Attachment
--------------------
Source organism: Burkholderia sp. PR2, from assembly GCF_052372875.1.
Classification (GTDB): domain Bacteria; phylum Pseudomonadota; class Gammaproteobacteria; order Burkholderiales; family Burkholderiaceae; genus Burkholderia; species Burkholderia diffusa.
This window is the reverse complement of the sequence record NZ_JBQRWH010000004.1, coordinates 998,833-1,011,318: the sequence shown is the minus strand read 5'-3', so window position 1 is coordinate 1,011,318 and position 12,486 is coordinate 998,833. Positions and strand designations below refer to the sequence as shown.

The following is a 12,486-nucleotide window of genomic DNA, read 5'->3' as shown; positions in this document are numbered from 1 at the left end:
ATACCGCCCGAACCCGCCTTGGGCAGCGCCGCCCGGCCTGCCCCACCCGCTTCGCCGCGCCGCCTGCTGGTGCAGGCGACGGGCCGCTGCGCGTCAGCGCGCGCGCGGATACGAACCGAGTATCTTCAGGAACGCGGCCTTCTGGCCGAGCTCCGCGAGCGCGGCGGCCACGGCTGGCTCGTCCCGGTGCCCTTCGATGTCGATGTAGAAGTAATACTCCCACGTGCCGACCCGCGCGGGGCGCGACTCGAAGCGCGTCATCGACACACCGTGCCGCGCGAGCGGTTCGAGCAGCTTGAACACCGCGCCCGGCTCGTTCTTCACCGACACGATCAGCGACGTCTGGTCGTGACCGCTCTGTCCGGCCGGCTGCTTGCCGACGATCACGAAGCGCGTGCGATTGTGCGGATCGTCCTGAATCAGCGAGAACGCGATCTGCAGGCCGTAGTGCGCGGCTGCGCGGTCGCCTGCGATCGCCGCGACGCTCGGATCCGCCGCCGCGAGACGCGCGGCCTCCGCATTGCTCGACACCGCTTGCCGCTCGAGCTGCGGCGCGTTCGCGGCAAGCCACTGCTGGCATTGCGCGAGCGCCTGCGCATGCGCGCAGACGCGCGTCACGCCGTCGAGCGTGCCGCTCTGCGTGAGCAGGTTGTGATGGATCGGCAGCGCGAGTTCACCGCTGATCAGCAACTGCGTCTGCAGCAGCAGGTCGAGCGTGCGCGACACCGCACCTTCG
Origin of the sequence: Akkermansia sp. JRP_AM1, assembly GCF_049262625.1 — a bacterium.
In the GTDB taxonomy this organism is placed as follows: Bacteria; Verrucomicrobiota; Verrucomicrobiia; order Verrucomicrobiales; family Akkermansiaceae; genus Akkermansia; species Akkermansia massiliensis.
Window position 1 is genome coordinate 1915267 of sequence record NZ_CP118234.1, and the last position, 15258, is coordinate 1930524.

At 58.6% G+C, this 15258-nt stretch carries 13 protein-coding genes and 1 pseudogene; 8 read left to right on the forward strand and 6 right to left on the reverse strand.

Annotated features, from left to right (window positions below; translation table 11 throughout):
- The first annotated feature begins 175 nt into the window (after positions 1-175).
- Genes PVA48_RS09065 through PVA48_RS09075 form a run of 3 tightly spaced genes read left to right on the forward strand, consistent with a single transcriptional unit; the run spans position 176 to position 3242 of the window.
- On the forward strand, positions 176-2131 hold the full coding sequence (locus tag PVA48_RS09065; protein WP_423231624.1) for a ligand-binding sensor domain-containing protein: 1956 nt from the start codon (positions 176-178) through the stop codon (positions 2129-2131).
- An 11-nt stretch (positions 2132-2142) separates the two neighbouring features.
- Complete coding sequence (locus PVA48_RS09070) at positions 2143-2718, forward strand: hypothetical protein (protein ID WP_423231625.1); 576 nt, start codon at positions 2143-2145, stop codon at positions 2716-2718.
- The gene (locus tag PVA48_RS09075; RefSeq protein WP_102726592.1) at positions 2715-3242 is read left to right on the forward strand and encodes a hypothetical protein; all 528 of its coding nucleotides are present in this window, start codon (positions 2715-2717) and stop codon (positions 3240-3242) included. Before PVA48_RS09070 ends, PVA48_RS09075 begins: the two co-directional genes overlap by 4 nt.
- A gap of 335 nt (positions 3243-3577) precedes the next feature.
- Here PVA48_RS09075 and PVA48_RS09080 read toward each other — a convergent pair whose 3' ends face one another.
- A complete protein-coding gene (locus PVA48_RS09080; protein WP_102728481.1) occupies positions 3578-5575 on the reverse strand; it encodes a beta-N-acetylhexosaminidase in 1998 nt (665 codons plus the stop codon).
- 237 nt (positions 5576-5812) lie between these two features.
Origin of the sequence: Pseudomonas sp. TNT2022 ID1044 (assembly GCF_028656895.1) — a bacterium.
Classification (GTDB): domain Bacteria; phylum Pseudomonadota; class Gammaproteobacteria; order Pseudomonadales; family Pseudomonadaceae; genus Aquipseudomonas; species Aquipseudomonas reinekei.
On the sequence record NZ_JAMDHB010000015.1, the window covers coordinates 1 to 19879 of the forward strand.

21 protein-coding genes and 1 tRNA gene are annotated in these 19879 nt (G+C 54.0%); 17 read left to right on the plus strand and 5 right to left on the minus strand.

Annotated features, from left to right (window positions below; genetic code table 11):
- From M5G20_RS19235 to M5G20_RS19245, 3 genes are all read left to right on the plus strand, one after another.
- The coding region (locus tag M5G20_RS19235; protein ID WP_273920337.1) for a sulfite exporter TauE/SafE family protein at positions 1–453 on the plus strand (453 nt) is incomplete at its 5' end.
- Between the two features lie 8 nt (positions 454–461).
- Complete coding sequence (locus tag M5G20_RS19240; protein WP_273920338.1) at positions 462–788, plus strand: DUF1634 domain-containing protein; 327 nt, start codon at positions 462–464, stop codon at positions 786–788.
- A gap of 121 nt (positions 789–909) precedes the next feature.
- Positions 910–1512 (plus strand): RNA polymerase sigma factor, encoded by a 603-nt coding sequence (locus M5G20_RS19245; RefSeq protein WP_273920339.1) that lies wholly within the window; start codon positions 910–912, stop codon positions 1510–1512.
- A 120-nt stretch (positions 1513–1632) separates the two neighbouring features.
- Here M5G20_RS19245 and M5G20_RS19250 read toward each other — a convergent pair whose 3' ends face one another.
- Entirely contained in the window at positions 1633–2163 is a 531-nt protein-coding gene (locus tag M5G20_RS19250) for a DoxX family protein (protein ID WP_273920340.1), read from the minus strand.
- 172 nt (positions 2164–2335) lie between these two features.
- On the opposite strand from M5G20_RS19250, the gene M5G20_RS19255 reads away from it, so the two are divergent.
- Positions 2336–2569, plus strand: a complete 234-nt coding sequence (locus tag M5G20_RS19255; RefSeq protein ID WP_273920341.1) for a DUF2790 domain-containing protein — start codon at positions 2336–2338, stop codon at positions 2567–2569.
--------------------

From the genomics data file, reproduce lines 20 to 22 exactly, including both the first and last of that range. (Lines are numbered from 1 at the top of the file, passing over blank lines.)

- 237 nt (positions 5576-5812) lie between these two features.
Origin of the sequence: Pseudomonas sp. TNT2022 ID1044 (assembly GCF_028656895.1) — a bacterium.
Classification (GTDB): domain Bacteria; phylum Pseudomonadota; class Gammaproteobacteria; order Pseudomonadales; family Pseudomonadaceae; genus Aquipseudomonas; species Aquipseudomonas reinekei.